Why Lebanon’s Iran-backed Hezbollah is unlikely to disarm voluntarily

Hezbollah fighters brandish weapons at the funeral procession (above) of a slain comrade, with experts predicting that the group will resist calls to disarm. (AFP/File Photo)
Hezbollah fighters brandish weapons at the funeral procession (above) of a slain comrade, with experts predicting that the group will resist calls to disarm. (AFP/File Photo)
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Updated 17 November 2021

Why Lebanon’s Iran-backed Hezbollah is unlikely to disarm voluntarily

Hezbollah fighters brandish weapons at the funeral procession (above) of a slain comrade, with experts predicting that the group will resist calls to disarm. (AFP/File Photo)
  • With its formidable arsenal of weapons courtesy of Iran, Hezbollah is by far the best armed faction in Lebanon
  • Hezbollah’s state-within-a-state has detrimental effect on Lebanon’s political economy and diplomatic standing

WASHINGTON, D.C.: It was a late October morning in 1983 when two suicide trucks driven by members of a then little-known terror group named Hezbollah crashed into a US Marine Corps barracks in Beirut, killing 241 American and 58 French military personnel and six civilians.

Armed, funded and indoctrinated by Iran’s Islamic Revolutionary Guard Corps, Hezbollah was created to forge ahead with the Islamic Republic’s regional ambitions, expand its influence, and export its ideology.

In the years since the attack, Hezbollah has spread its tentacles into every aspect of social, economic and political life in Lebanon. Its influence and power have also spread abroad via a special unit known as the Islamic Jihad Organization.

More recently, Hezbollah has sent thousands of its fighters into Syria to help prop up the regime of Bashar Assad, where it is accused of ethnic cleansing and other war crimes against Syrian civilians.

In October 2019, when mass protests erupted against Lebanon’s ruling elite, Hezbollah militants attacked peaceful demonstrators. Similar scenes of violence played out in the streets of Beirut in October this year when Hezbollah militants clashed with unidentified gunmen.




Hezbollah is backed by Iranian-funded groups throughout the region, including Yemeni supporters of the terrorist Houthi militia (right), who have praised the Hezbollah leader Hassan Nasrallah. (AFP/File Photo)

Hezbollah supporters were protesting outside the Palace of Justice to demand the dismissal of the judge leading the independent criminal inquiry into the Aug. 4, 2020 Beirut port blast when they came under fire, sparking running street battles.

Given its suspected hand in previous terror attacks, Hezbollah could well have a connection to the massive cache of ammonium nitrate that caused the blast. Investigators want to question former government officials known to have close ties with the group — a prospect it views as a direct threat to its interests.

In most instances of Hezbollah violence, the Lebanese Armed Forces have either stood idly by or were simply no match for the group’s heavily armed and well-trained militants.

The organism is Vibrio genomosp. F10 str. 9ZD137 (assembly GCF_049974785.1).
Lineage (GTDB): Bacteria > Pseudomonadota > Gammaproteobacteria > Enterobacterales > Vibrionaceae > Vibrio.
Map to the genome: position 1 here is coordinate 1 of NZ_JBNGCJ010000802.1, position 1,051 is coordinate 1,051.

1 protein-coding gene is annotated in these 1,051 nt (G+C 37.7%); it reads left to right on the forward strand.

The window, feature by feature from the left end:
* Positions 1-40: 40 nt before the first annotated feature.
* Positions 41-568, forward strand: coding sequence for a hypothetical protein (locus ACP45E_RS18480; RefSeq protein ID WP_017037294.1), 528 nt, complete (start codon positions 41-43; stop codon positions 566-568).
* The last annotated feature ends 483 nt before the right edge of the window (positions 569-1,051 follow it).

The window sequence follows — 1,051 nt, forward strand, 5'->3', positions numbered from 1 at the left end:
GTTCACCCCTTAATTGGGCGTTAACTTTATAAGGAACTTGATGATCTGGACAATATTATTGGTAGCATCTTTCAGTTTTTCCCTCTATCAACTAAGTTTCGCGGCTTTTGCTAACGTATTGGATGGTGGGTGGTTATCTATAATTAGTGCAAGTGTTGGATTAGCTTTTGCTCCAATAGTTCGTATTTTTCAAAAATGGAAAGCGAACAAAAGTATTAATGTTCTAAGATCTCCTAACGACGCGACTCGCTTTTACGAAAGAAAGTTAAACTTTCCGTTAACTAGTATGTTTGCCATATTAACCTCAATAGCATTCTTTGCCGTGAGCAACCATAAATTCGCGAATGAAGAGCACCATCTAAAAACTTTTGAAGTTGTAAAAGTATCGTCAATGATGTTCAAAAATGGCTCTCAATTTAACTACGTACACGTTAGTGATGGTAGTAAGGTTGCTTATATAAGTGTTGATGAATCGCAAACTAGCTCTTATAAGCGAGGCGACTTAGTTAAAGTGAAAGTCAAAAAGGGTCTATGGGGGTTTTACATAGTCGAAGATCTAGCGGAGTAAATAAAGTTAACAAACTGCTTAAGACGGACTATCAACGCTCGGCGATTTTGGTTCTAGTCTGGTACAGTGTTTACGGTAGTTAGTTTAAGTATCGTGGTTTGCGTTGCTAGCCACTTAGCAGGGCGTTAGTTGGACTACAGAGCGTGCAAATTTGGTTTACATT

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With its formidable war arsenal, including hundreds of precision-guided munitions and thousands of short to medium-range ground-to-ground rockets, Hezbollah is by far the best-armed faction in Lebanon — and the most dangerous.

A recent UN secretary-general report on Hezbollah reiterated the long-standing call for the group’s disarmament, as enshrined by UN Security Council Resolution 1559.

“The maintenance by Hezbollah of a military arsenal outside of a legal framework and its involvement in the Syrian Arab Republic continued to be denounced by a number of voices in Lebanon, who consider those issues to be destabilizing factors in the country and ones that undermine democracy,” the report stated.

“Many Lebanese see the continued presence of such arms as an implicit threat that the weapons could be used within Lebanon for political reasons.”




Civilians evacuate their homes during clashes in the area of Tayouneh, in the southern suburb of the capital Beirut on October 14, 2021, following a demonstration by supporters of Hezbollah and the Amal movements. (AFP/File Photo)

Those fears are well founded. In a recent speech, Hezbollah leader Hassan Nasrallah claimed to have amassed 100,000 fighters. In the same speech, he railed against the Beirut port blast inquiry.

Hezbollah’s creation of a “state within a state” is having a detrimental effect on Lebanon’s political economy and diplomatic standing, leaving the country impoverished and isolated. But experts are torn over whether the group can be disarmed, especially given Iran’s patronage and the West’s failure to establish a cohesive policy.

“Even though the UN has adopted resolutions requiring the disarmament of Hezbollah, none of the instruments, into which the US, primarily, has sunk billions of dollars of taxpayer money, were ever going to disarm the group. By that I mean the LAF and the UN Interim Force in Lebanon,” Tony Badran, a Lebanese expert at the Foundation for the Defense of Democracies, told Arab News.